I’ve never met a wild mushroom butter I didn’t like, and the few variations on the simple theme (especially the fresh porcini butter) are some of the most trusty and popular recipes on this website.
For the most part, you can substitute different mushrooms in the basic recipe, but this one I developed especially to showcase black trumpets, which really benefit from having their flavor diluted in something fatty, as mixed into somethings in large amounts, they can develop bitterness.
The typical butters I make are usually just dried wild mushrooms, shallots, thyme, and a good splash of alchohol, but this one’s a combination using one of the best dried ingredients for your wild pantry: dehydrated ramp leaves.
Dried ramp leaves have a rich flavor, but you can use them with a heavier hand than you would garlic or onion powder, which can be offensive if they’re not used judiciously.
the end result here is just what it sounds like: a fine compound butter that like both black trumpet mushrooms, and dried ramps.
It’s great on just about anything you’d like, stirred into pasta, dolloped on a steak, or, as I intended it for the event this batch was made for: spread onto toasted bread. But, I’m sure you can figure out other things to do with it.
Dried Black Trumpet Mushroom-Ramp Butter
- 1 oz dried black trumpet mushrooms about two cups of dried morels depending on size, I really suggest using a scale since they vary, especially if you have gigantic Midwestern morels.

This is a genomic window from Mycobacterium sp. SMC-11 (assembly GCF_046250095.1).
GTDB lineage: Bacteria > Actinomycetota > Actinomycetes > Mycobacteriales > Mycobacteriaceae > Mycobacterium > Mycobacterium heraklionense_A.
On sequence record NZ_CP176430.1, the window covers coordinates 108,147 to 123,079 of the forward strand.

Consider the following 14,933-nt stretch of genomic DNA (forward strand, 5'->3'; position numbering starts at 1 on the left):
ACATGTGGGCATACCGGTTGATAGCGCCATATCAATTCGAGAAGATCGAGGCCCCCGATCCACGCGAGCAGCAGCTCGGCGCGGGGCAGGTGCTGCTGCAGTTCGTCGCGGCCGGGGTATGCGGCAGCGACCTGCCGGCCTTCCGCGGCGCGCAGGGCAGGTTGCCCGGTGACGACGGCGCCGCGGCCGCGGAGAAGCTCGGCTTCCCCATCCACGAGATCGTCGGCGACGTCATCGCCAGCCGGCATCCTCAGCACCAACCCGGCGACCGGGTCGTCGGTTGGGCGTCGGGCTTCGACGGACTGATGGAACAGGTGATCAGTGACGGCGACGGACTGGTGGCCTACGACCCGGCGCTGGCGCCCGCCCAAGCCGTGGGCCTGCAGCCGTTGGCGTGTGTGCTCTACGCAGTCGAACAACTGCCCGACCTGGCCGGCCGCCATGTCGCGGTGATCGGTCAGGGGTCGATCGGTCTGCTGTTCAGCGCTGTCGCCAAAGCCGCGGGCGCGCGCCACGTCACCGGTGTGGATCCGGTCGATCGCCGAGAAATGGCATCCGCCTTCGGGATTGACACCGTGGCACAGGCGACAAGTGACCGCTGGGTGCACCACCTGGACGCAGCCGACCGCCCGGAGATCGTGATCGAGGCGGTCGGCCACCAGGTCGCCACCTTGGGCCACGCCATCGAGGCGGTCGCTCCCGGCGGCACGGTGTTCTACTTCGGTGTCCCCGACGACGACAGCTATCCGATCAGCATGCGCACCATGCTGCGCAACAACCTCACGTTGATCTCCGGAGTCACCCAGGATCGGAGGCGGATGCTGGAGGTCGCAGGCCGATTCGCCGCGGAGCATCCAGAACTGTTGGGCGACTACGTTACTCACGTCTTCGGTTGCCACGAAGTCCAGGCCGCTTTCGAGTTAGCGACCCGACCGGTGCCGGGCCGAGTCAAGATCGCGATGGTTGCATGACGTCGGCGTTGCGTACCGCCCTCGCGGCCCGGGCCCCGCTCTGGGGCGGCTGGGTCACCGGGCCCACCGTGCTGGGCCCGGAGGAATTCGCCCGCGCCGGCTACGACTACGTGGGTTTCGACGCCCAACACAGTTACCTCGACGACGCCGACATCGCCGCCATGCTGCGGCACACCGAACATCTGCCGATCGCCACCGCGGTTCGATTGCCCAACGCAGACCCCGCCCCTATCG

- 1.5 cup boiling water
- 1/4 cup dry sherry
- 1 lb unsalted butter cut into ~1x1 inch cubes, at room temperature
- 2 tablespoons flavorless oil like grapeseed
- 1.5 teaspoons kosher salt
- 2 large shallots diced 1/4 inch to yield about ½ cup or 4 oz
- 2 Tablespoons dried crumbled ramp leaves or 1 teaspoon chopped fresh thyme optional
- Re-hydrate the black trumpet mushrooms in the water until softened, about 20 minutes. Agitate the black trumpets in the water to remove any grit, then remove, strain the liquid, then coarsely chop the mushrooms. Reserve the liquid and mushrooms separately.
- Heat the shallot and the oil in a saute pan until the shallot is translucent, about 3 minutes on medium heat. Add the chopped mushrooms and continue cooking until the edges of the pan show some color and the shallots have lost some volume and are just starting to brown.
- Deglaze the pan with the sherry.
- Add the strained black trumpet liquid along with the ramp leaves or thyme and bring the mixture to a simmer, for 10 minutes to reduce the liquid until nearly dry.
- Transfer the mixture to a food processor or use a handblender to process to a smooth-ish paste.
- Season the puree with the salt, mix to combine, and cool to room temperature to avoid breaking the emulsion of the butter.
- When the puree is cool, whisk it in a bowl with the room temperature butter process with the butter in a food processor or whip in a stand mixer until light and fluffy. It's important to really whip it a bit, since it incorporates air into the butter, similar to when you would make whipped cream. If I want to make fluffy butter to spread on bread, I may add an ice cube or two while it's in the stand mixer, which adds a little extra fluff.
- When evenly mixed and fluffy, transfer the butter with a spatula to parchment or wax paper and roll tightly into a log, then tie the ends closed with string or plastic wrap. Label, date, and freeze the butter until needed. The butter can be kept in the fridge, and will keep for a week. If you're not going to use the butter in a few days, keep it in the freezer, then you can pull out the log(s), allow to thaw a bit, then cut off pieces as needed and return them to the freezer.